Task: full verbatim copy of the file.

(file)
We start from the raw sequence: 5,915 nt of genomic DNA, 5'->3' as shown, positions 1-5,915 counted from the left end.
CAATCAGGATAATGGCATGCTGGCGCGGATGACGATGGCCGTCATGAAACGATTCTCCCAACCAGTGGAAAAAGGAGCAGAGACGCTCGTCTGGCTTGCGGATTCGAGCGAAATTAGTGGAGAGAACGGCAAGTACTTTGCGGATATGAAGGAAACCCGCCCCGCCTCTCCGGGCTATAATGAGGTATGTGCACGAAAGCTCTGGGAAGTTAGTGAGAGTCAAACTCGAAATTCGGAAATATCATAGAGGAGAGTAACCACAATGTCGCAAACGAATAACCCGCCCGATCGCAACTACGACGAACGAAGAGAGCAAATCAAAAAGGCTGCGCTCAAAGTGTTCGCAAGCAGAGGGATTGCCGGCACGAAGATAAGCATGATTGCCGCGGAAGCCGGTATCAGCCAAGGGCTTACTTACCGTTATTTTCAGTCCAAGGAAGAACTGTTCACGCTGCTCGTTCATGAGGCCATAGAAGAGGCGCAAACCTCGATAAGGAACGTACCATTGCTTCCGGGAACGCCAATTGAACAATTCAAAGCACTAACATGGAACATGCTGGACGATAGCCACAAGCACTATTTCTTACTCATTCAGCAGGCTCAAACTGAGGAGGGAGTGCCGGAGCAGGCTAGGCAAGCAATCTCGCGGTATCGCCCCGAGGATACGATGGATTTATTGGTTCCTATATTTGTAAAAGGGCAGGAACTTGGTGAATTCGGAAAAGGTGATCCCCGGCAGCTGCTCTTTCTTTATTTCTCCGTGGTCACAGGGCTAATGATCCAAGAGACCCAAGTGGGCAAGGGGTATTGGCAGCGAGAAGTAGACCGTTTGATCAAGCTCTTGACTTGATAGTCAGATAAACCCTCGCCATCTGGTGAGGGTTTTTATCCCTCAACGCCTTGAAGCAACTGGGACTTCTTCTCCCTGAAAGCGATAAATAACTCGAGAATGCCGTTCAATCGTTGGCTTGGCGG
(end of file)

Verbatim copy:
We start from the raw sequence: 5,915 nt of genomic DNA, 5'->3' as shown, positions 1-5,915 counted from the left end.
CAATCAGGATAATGGCATGCTGGCGCGGATGACGATGGCCGTCATGAAACGATTCTCCCAACCAGTGGAAAAAGGAGCAGAGACGCTCGTCTGGCTTGCGGATTCGAGCGAAATTAGTGGAGAGAACGGCAAGTACTTTGCGGATATGAAGGAAACCCGCCCCGCCTCTCCGGGCTATAATGAGGTATGTGCACGAAAGCTCTGGGAAGTTAGTGAGAGTCAAACTCGAAATTCGGAAATATCATAGAGGAGAGTAACCACAATGTCGCAAACGAATAACCCGCCCGATCGCAACTACGACGAACGAAGAGAGCAAATCAAAAAGGCTGCGCTCAAAGTGTTCGCAAGCAGAGGGATTGCCGGCACGAAGATAAGCATGATTGCCGCGGAAGCCGGTATCAGCCAAGGGCTTACTTACCGTTATTTTCAGTCCAAGGAAGAACTGTTCACGCTGCTCGTTCATGAGGCCATAGAAGAGGCGCAAACCTCGATAAGGAACGTACCATTGCTTCCGGGAACGCCAATTGAACAATTCAAAGCACTAACATGGAACATGCTGGACGATAGCCACAAGCACTATTTCTTACTCATTCAGCAGGCTCAAACTGAGGAGGGAGTGCCGGAGCAGGCTAGGCAAGCAATCTCGCGGTATCGCCCCGAGGATACGATGGATTTATTGGTTCCTATATTTGTAAAAGGGCAGGAACTTGGTGAATTCGGAAAAGGTGATCCCCGGCAGCTGCTCTTTCTTTATTTCTCCGTGGTCACAGGGCTAATGATCCAAGAGACCCAAGTGGGCAAGGGGTATTGGCAGCGAGAAGTAGACCGTTTGATCAAGCTCTTGACTTGATAGTCAGATAAACCCTCGCCATCTGGTGAGGGTTTTTATCCCTCAACGCCTTGAAGCAACTGGGACTTCTTCTCCCTGAAAGCGATAAATAACTCGAGAATGCCGTTCAATCGTTGGCTTGGCGG